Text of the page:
From OER to Open Pedagogy

Beyond the benefits of using OER to save students money (and support student success by ensuring free and unfettered access to course materials), there are some less-obvious benefits that arise from the mutually reinforcing relationship between the 5R permissions and innovative, learning-centered course design.

This relationship has given rise to a range of innovative teaching and learning practices that are often grouped under the rubric of open (or OER-enabled) pedagogy. These practices (and their potential to engender significant learning) present some of the most compelling reasons for instructors to incorporate OER into their courses, perhaps even more so than reasons related to access and affordability. 

So, what is the purpose of open pedagogy, and what does it look like in practice? David Wiley has written extensively on these questions (see here, here, and here), and I think his discussion of "killing the disposable assignment" is especially helpful as a point of contrast. As David explains, a disposable assignment is any assignment that adds no value to the world: students spend time working on them, instructors spend time grading them, and the fruits of their efforts are promptly forgotten.

Moving beyond the limitations of disposable assignments, open pedagogy seeks to leverage the power of the 5R permissions to create more meaningful learning experiences that do add value to the world. There are a wealth of examples of assignments that accomplish this, and many of them can be surprisingly easy to implement. For instance, if your students currently write papers, why not ask them to publish those papers on a course blog or to add content from the papers to stub articles in Wikipedia? Or, thinking outside of the paper paradigm, why not ask your students to create tutorials on difficult course concepts, with the understanding that quality work will be incorporated into future iterations of your course? (For more real-world examples, see this crowdsourced matrix of open assignments.)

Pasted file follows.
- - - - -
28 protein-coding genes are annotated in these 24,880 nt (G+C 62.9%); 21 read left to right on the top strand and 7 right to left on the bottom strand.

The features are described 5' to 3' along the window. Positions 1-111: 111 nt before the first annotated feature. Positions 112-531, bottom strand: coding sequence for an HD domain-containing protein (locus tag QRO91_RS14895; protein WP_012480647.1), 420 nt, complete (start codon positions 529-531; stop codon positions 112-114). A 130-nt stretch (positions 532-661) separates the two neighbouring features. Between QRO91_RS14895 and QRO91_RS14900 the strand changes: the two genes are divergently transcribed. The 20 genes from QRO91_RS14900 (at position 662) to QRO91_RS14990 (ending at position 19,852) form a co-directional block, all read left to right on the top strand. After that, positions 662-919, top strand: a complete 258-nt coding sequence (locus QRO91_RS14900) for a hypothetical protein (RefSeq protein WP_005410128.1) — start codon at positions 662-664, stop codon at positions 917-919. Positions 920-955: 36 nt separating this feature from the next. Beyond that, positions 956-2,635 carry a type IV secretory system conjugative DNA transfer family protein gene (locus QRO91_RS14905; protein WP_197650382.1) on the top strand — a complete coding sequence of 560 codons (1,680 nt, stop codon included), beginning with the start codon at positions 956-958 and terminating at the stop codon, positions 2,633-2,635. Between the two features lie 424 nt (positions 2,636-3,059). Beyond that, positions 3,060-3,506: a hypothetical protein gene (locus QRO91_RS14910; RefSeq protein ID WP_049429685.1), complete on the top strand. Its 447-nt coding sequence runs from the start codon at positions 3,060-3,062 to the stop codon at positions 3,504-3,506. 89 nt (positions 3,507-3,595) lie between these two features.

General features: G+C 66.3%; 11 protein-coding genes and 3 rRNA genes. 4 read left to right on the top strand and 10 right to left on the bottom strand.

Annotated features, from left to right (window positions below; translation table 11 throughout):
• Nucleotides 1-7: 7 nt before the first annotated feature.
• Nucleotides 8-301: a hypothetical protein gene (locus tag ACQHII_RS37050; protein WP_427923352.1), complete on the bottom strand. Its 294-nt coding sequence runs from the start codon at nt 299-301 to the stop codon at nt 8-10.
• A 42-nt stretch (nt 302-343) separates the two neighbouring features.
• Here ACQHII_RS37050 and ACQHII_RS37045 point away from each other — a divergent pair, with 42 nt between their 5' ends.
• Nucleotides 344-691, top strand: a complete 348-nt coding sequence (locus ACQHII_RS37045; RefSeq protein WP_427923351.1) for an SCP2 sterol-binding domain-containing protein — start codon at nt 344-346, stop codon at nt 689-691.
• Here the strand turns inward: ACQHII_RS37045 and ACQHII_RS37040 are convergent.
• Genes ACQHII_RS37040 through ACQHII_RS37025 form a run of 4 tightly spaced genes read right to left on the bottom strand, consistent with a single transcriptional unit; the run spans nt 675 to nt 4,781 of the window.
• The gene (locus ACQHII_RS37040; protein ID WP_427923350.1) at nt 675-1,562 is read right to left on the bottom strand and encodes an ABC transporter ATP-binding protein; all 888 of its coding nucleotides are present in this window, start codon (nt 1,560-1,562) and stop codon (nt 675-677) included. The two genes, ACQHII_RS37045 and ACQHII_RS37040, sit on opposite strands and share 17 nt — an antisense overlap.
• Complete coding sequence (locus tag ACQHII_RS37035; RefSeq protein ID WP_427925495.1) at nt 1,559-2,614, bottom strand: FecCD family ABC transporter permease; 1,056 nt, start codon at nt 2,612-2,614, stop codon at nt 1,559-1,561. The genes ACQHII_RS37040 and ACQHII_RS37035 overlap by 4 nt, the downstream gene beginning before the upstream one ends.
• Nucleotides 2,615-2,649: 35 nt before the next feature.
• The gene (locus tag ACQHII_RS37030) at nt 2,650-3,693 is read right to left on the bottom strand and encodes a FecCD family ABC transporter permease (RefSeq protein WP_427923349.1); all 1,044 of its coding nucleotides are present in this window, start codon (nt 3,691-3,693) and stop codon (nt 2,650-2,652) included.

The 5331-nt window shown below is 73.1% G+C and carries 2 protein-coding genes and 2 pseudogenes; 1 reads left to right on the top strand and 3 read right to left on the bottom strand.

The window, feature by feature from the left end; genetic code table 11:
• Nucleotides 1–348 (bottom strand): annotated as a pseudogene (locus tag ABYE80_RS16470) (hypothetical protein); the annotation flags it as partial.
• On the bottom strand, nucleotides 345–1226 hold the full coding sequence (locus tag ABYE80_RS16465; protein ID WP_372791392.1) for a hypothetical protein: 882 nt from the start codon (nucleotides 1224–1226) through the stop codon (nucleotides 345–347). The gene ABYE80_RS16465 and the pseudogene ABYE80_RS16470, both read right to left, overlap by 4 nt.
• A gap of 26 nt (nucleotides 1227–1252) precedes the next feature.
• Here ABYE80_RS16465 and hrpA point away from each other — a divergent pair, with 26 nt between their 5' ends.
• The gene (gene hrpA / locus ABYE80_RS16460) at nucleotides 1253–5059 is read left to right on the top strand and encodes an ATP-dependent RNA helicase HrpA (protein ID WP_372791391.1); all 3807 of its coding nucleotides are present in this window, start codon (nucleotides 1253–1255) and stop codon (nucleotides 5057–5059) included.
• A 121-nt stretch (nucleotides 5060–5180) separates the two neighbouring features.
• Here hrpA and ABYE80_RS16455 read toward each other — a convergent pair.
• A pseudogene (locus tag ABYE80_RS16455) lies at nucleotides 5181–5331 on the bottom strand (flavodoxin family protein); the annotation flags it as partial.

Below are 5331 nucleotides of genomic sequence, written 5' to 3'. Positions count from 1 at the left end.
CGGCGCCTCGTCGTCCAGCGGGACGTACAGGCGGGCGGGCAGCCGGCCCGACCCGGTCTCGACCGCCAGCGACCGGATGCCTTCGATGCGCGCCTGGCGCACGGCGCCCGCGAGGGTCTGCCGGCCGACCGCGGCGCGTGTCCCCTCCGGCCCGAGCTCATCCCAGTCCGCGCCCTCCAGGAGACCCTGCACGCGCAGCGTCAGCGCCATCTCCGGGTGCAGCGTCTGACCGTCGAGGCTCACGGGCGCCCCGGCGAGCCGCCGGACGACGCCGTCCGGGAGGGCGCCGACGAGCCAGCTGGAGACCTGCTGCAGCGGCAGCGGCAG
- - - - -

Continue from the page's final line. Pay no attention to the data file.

Open, learning-centered assignments like those above can have huge benefits for students and instructors. By publishing their work online, students are empowered to connect with a global audience, engage with real-world issues, and develop their skills as digital citizens. Because students understand that their work will live on after the course, they are more likely to engage meaningfully with the assignment and produce superior work. Instructors in turn benefit from enhanced student engagement, and, if they use OER, they also have the option to incorporate exceptional student work into their existing course materials.

Although these assignment ideas are not all necessarily dependent on OER, they definitely work best when course materials are openly licensed, since this ensures that students have the freedom to remix and redistribute the materials in the course of their work. If a student has the ability to republish text and images from an open textbook on a course blog or online tutorial, for instance, then they are spared the trouble of finding reputable, openly licensed content from other sources, which in turn increases their chances of success by giving them more time to engage with the concepts at hand and produce quality work.


Wiley, D. (n. d.). Defining the "open" in open content and open educational resources. Retrieved from

Wiley, D. (2013). What is open pedagogy? Retrieved from

Wiley, D. (2015). Open pedagogy: The importance of getting in the air. Retrieved from

Wiley, D. (2017). OER-enabled pedagogy. Retrieved from


Popular Posts